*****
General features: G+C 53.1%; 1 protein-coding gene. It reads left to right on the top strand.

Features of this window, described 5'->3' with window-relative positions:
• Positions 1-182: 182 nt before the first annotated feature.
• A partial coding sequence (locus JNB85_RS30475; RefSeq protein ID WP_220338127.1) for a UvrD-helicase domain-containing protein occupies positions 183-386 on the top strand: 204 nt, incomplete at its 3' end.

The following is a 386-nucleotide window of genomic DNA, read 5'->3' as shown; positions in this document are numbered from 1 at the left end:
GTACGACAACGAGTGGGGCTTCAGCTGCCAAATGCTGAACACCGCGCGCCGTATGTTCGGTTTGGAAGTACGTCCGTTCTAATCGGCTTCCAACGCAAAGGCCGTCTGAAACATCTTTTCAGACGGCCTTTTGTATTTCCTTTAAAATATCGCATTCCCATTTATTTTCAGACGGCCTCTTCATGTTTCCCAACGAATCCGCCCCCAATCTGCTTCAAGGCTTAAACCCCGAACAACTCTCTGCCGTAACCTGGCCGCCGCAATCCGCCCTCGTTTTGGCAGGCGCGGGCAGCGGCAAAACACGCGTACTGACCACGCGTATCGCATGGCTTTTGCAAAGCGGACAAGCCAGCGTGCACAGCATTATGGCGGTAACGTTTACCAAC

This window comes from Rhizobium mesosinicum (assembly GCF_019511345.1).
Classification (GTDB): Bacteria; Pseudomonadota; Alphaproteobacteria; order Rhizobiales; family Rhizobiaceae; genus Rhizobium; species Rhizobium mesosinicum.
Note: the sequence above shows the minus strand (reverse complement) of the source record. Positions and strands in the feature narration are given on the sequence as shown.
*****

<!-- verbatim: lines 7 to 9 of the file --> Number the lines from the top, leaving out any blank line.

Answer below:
This window comes from Rhizobium mesosinicum (assembly GCF_019511345.1).
Classification (GTDB): Bacteria; Pseudomonadota; Alphaproteobacteria; order Rhizobiales; family Rhizobiaceae; genus Rhizobium; species Rhizobium mesosinicum.
Note: the sequence above shows the minus strand (reverse complement) of the source record. Positions and strands in the feature narration are given on the sequence as shown.